11 Dec We need to extend upwards if we’re to solve the housing crisis
Although two-thirds of people surveyed by the Federation of Master Builders believe that there is a housing crisis, the solutions that its recent research suggests – such as building more granny flats, co-living spaces or encouraging multi-generational living – just don’t go far enough to make a dent in the problem.
The FMB offers basement conversions as one solution. But those developments tend to be initiated by wealthy owners to add cinemas, gyms or garages beneath properties. I was shocked that the FMB’s research did not flag airspace as a great development opportunity.
It’s something that both the government and Greater London Authority (GLA) see to agree on. Last month, James Brokenshire, secretary of state for housing, communities and local government, said the government would consult on permitted development rights to allow property owners to extend certain buildings upwards without being subject to the usual planning constraints. The GLA also includes airspace in its draft London Plan.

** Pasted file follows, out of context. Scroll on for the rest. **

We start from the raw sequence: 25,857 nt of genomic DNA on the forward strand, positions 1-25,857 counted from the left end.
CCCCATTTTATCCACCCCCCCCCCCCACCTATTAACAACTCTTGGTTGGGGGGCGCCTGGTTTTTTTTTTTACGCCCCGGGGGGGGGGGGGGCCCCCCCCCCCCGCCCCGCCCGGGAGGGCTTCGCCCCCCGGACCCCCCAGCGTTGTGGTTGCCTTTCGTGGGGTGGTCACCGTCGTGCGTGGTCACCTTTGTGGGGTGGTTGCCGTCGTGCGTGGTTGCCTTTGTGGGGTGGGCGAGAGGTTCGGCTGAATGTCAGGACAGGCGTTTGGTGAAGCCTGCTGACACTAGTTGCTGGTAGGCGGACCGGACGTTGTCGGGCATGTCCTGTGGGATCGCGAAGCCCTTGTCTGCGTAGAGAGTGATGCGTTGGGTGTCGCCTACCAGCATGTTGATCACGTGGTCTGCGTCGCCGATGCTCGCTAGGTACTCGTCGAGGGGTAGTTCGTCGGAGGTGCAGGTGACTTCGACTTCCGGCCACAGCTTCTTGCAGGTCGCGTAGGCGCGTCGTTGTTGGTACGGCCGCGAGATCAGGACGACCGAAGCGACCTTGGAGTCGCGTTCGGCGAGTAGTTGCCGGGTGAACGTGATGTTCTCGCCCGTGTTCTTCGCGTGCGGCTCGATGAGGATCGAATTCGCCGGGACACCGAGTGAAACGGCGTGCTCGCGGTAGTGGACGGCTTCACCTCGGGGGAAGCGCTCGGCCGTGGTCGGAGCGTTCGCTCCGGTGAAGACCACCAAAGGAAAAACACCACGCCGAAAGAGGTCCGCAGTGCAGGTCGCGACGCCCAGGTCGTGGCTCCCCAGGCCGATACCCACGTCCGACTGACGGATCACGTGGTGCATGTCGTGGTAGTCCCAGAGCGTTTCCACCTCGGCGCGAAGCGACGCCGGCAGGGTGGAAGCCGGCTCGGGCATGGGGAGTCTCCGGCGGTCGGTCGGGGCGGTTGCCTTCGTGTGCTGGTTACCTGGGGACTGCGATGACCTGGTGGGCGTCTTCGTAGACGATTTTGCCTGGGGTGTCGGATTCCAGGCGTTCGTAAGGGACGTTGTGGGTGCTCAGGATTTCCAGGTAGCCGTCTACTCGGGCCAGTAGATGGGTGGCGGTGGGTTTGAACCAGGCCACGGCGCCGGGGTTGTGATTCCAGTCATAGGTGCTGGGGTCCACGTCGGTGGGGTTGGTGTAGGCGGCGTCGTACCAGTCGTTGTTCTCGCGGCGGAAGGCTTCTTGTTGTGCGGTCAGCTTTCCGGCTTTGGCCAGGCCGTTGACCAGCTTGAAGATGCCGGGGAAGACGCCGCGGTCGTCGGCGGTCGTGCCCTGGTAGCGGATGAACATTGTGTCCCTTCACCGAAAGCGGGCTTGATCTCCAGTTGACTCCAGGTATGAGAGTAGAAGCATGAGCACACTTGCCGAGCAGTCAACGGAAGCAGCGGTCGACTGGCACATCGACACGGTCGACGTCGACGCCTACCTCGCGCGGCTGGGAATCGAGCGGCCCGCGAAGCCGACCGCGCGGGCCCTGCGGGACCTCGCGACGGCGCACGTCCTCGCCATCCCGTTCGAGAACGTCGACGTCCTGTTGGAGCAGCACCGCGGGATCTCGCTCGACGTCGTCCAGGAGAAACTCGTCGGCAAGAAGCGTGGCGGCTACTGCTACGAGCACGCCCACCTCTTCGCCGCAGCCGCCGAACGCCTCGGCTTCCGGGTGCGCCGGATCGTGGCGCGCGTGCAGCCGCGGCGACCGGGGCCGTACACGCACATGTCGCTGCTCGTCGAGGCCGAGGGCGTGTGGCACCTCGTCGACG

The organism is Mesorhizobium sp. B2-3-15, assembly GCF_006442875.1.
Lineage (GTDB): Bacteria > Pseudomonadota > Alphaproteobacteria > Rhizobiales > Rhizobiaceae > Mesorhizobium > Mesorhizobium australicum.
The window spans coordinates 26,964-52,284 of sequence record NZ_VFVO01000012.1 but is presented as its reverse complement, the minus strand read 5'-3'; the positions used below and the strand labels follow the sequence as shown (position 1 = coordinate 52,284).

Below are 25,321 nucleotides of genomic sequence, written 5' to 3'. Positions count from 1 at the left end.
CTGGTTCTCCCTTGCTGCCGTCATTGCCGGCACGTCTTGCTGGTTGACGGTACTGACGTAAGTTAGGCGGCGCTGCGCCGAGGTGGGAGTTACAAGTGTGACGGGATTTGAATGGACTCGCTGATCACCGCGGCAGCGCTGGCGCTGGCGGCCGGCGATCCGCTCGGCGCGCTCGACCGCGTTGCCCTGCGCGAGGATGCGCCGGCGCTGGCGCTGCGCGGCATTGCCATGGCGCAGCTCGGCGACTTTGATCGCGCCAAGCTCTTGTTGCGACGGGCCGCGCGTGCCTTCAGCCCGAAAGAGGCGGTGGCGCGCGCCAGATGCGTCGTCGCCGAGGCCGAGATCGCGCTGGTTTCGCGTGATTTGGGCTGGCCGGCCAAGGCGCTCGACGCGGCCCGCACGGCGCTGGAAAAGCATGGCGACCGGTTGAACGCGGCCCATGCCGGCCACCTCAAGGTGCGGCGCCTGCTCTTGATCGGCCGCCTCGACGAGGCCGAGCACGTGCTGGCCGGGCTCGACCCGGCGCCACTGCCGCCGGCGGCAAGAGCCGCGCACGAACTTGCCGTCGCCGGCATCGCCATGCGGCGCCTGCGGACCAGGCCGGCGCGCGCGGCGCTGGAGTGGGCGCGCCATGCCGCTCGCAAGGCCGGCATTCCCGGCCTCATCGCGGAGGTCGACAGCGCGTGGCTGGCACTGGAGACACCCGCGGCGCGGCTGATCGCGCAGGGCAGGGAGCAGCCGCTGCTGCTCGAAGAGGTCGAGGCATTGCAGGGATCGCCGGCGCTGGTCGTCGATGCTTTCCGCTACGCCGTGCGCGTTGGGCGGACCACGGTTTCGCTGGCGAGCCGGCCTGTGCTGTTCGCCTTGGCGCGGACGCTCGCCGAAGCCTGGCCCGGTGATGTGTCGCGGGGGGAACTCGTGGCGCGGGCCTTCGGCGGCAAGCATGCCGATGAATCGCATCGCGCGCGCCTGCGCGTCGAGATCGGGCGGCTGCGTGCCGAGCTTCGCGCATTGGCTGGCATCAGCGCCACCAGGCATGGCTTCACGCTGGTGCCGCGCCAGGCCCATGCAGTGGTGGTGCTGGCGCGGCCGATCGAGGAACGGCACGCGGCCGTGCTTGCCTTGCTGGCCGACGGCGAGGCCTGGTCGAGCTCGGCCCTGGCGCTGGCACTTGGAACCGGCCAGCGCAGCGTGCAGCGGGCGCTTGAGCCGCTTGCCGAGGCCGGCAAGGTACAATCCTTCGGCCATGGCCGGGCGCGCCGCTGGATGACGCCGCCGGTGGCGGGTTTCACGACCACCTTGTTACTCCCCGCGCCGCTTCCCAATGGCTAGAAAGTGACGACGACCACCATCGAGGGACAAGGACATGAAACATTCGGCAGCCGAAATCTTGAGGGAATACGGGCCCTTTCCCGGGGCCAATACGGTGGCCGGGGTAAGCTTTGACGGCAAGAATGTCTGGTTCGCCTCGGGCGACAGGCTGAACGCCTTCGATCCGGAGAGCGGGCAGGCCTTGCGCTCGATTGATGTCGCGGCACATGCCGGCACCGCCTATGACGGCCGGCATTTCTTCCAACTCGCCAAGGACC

The National Planning Policy Framework pushed the same agenda by incorporating airspace into its revised document published over the summer. It called for planning policies to support opportunities to use the airspace above existing residential and commercial premises for new homes.
Most recently, chancellor Philip Hammond announced in the budget a consultation on proposed permitted development reforms for airspace development to include the high street, generating new homes while creating windfall payments for owners.
Airspace is about building above existing low-rise buildings and I’m not surprised to see it growing in popularity because it offers an innovative answer to a serious problem. It reduces pressure on the green belt and doesn’t adversely affect the skyline. Undertaken with new factory-built homes, these homes could be delivered twice as quickly on this new form of land supply.
Apex Airspace identified that in London alone, 360,000 homes could be built on rooftops, the equivalent to 720 acres of developable land, a third of which could be for affordable homes. The study also showed that London’s airspace was spread equally across the city, which would allow affordable housing to be built across the entire capital. While building on top of roofs was once the preserve of the rich, this new way of thinking could make rooftop living available to all.
My key issue with the FMB’s study is that it asked homeowners to suggest solutions – the very group lucky enough to have a home and unlikely to give much thought to solving this problem.